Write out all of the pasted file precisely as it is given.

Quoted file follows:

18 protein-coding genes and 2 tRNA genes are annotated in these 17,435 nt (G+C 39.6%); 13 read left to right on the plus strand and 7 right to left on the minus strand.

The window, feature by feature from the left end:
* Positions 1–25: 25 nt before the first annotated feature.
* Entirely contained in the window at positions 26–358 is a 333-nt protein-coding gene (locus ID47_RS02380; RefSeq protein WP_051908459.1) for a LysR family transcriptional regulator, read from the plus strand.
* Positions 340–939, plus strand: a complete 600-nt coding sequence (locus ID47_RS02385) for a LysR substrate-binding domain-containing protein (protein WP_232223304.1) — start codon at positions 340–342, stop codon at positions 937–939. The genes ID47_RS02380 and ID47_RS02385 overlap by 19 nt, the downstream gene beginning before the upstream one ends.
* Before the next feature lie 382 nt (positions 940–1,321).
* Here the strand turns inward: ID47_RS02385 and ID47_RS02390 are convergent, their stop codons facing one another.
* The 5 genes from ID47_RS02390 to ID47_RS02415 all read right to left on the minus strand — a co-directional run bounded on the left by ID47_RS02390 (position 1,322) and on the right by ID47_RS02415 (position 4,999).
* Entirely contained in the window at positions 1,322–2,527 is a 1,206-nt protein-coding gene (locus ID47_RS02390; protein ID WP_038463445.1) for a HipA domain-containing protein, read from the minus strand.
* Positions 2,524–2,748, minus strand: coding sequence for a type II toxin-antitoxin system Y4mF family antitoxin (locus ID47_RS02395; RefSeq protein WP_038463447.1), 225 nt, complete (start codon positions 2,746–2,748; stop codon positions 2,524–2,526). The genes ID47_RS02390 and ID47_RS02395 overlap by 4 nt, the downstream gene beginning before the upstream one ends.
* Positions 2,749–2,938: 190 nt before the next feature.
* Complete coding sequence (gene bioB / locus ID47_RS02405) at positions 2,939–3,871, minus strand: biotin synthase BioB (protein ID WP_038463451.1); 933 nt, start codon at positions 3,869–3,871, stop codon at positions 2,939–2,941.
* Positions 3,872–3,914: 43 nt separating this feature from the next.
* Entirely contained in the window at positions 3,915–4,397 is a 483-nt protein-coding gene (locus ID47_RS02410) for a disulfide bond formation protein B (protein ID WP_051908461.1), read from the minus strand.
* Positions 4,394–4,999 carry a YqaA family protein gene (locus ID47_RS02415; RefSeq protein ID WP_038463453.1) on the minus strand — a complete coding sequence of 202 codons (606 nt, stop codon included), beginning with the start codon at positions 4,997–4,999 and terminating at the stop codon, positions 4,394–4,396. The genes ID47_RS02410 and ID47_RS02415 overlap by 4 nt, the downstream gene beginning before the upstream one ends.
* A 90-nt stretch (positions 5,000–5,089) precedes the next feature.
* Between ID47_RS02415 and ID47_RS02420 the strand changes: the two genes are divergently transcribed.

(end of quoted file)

18 protein-coding genes and 2 tRNA genes are annotated in these 17,435 nt (G+C 39.6%); 13 read left to right on the plus strand and 7 right to left on the minus strand.

The window, feature by feature from the left end:
* Positions 1–25: 25 nt before the first annotated feature.
* Entirely contained in the window at positions 26–358 is a 333-nt protein-coding gene (locus ID47_RS02380; RefSeq protein WP_051908459.1) for a LysR family transcriptional regulator, read from the plus strand.
* Positions 340–939, plus strand: a complete 600-nt coding sequence (locus ID47_RS02385) for a LysR substrate-binding domain-containing protein (protein WP_232223304.1) — start codon at positions 340–342, stop codon at positions 937–939. The genes ID47_RS02380 and ID47_RS02385 overlap by 19 nt, the downstream gene beginning before the upstream one ends.
* Before the next feature lie 382 nt (positions 940–1,321).
* Here the strand turns inward: ID47_RS02385 and ID47_RS02390 are convergent, their stop codons facing one another.
* The 5 genes from ID47_RS02390 to ID47_RS02415 all read right to left on the minus strand — a co-directional run bounded on the left by ID47_RS02390 (position 1,322) and on the right by ID47_RS02415 (position 4,999).
* Entirely contained in the window at positions 1,322–2,527 is a 1,206-nt protein-coding gene (locus ID47_RS02390; protein ID WP_038463445.1) for a HipA domain-containing protein, read from the minus strand.
* Positions 2,524–2,748, minus strand: coding sequence for a type II toxin-antitoxin system Y4mF family antitoxin (locus ID47_RS02395; RefSeq protein WP_038463447.1), 225 nt, complete (start codon positions 2,746–2,748; stop codon positions 2,524–2,526). The genes ID47_RS02390 and ID47_RS02395 overlap by 4 nt, the downstream gene beginning before the upstream one ends.
* Positions 2,749–2,938: 190 nt before the next feature.
* Complete coding sequence (gene bioB / locus ID47_RS02405) at positions 2,939–3,871, minus strand: biotin synthase BioB (protein ID WP_038463451.1); 933 nt, start codon at positions 3,869–3,871, stop codon at positions 2,939–2,941.
* Positions 3,872–3,914: 43 nt separating this feature from the next.
* Entirely contained in the window at positions 3,915–4,397 is a 483-nt protein-coding gene (locus ID47_RS02410) for a disulfide bond formation protein B (protein ID WP_051908461.1), read from the minus strand.
* Positions 4,394–4,999 carry a YqaA family protein gene (locus ID47_RS02415; RefSeq protein ID WP_038463453.1) on the minus strand — a complete coding sequence of 202 codons (606 nt, stop codon included), beginning with the start codon at positions 4,997–4,999 and terminating at the stop codon, positions 4,394–4,396. The genes ID47_RS02410 and ID47_RS02415 overlap by 4 nt, the downstream gene beginning before the upstream one ends.
* A 90-nt stretch (positions 5,000–5,089) precedes the next feature.
* Between ID47_RS02415 and ID47_RS02420 the strand changes: the two genes are divergently transcribed.